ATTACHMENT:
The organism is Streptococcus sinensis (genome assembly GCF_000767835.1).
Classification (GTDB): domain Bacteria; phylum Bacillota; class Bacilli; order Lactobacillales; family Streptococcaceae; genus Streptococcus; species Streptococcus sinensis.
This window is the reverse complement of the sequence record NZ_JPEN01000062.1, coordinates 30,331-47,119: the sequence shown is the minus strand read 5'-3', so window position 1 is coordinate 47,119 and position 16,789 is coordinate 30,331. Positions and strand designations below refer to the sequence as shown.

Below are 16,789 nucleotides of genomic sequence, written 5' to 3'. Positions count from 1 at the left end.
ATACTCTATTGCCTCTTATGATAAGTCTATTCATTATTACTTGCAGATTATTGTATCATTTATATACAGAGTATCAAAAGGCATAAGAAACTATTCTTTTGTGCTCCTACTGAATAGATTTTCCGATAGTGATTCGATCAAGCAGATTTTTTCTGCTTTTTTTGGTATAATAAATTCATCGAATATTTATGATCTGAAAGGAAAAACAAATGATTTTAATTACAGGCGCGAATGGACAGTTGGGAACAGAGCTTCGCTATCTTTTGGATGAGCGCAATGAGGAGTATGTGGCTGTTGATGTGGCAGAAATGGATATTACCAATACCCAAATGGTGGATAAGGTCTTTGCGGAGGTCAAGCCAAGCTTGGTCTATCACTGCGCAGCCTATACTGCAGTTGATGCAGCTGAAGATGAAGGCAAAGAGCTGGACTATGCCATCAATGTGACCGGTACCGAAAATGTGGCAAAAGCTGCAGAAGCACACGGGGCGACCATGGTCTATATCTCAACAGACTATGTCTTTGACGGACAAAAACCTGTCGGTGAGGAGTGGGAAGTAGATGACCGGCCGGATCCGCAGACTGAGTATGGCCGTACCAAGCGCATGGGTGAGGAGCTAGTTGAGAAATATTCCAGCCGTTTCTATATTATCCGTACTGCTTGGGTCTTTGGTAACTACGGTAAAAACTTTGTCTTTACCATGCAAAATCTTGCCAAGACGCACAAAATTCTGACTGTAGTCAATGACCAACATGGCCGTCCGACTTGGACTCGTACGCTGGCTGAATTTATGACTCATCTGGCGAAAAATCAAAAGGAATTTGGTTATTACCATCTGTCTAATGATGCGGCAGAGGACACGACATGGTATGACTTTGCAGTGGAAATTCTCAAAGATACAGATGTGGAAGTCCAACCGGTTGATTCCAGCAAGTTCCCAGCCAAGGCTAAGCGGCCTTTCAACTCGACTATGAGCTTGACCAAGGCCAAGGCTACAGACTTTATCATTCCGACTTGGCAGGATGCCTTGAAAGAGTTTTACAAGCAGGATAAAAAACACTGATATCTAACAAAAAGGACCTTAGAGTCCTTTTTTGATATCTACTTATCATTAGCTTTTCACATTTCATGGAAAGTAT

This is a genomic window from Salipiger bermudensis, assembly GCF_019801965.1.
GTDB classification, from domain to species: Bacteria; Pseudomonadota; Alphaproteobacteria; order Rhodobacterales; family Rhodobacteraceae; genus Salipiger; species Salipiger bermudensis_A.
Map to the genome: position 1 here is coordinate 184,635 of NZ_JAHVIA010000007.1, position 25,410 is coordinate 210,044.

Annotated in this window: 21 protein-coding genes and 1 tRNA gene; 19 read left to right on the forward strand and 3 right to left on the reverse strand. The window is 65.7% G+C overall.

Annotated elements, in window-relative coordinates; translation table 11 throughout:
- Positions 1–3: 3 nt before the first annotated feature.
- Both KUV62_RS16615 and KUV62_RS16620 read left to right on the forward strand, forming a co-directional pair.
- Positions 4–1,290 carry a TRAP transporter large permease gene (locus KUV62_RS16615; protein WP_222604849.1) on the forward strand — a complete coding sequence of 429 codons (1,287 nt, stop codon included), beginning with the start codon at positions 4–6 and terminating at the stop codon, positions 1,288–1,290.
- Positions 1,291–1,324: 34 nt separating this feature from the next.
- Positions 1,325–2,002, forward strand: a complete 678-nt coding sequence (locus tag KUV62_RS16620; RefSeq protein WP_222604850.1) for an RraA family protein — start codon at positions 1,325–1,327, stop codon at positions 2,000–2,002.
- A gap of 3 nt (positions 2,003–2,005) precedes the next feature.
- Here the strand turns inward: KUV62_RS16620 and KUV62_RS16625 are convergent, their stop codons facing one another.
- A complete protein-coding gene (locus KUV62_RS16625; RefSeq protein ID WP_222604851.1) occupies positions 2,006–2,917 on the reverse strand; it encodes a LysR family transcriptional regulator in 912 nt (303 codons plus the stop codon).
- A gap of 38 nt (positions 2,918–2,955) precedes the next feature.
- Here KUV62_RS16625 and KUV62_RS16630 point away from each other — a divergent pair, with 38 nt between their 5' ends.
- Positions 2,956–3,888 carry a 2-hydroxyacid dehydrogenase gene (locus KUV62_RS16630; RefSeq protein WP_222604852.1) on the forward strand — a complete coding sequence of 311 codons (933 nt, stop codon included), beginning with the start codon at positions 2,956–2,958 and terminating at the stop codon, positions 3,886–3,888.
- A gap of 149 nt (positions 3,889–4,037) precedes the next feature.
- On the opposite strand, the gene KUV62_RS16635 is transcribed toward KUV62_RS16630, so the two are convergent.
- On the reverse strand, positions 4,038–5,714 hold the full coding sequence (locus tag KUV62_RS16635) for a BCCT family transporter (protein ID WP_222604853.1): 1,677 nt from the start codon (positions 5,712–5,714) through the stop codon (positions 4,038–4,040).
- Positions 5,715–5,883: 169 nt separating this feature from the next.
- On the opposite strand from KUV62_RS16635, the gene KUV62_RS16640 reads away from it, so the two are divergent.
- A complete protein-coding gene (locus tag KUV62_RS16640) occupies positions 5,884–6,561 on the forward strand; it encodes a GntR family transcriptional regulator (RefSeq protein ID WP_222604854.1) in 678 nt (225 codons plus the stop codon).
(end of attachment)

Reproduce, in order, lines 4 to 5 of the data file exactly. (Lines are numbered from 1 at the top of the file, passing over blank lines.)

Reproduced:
Below are 16,789 nucleotides of genomic sequence, written 5' to 3'. Positions count from 1 at the left end.
ATACTCTATTGCCTCTTATGATAAGTCTATTCATTATTACTTGCAGATTATTGTATCATTTATATACAGAGTATCAAAAGGCATAAGAAACTATTCTTTTGTGCTCCTACTGAATAGATTTTCCGATAGTGATTCGATCAAGCAGATTTTTTCTGCTTTTTTTGGTATAATAAATTCATCGAATATTTATGATCTGAAAGGAAAAACAAATGATTTTAATTACAGGCGCGAATGGACAGTTGGGAACAGAGCTTCGCTATCTTTTGGATGAGCGCAATGAGGAGTATGTGGCTGTTGATGTGGCAGAAATGGATATTACCAATACCCAAATGGTGGATAAGGTCTTTGCGGAGGTCAAGCCAAGCTTGGTCTATCACTGCGCAGCCTATACTGCAGTTGATGCAGCTGAAGATGAAGGCAAAGAGCTGGACTATGCCATCAATGTGACCGGTACCGAAAATGTGGCAAAAGCTGCAGAAGCACACGGGGCGACCATGGTCTATATCTCAACAGACTATGTCTTTGACGGACAAAAACCTGTCGGTGAGGAGTGGGAAGTAGATGACCGGCCGGATCCGCAGACTGAGTATGGCCGTACCAAGCGCATGGGTGAGGAGCTAGTTGAGAAATATTCCAGCCGTTTCTATATTATCCGTACTGCTTGGGTCTTTGGTAACTACGGTAAAAACTTTGTCTTTACCATGCAAAATCTTGCCAAGACGCACAAAATTCTGACTGTAGTCAATGACCAACATGGCCGTCCGACTTGGACTCGTACGCTGGCTGAATTTATGACTCATCTGGCGAAAAATCAAAAGGAATTTGGTTATTACCATCTGTCTAATGATGCGGCAGAGGACACGACATGGTATGACTTTGCAGTGGAAATTCTCAAAGATACAGATGTGGAAGTCCAACCGGTTGATTCCAGCAAGTTCCCAGCCAAGGCTAAGCGGCCTTTCAACTCGACTATGAGCTTGACCAAGGCCAAGGCTACAGACTTTATCATTCCGACTTGGCAGGATGCCTTGAAAGAGTTTTACAAGCAGGATAAAAAACACTGATATCTAACAAAAAGGACCTTAGAGTCCTTTTTTGATATCTACTTATCATTAGCTTTTCACATTTCATGGAAAGTAT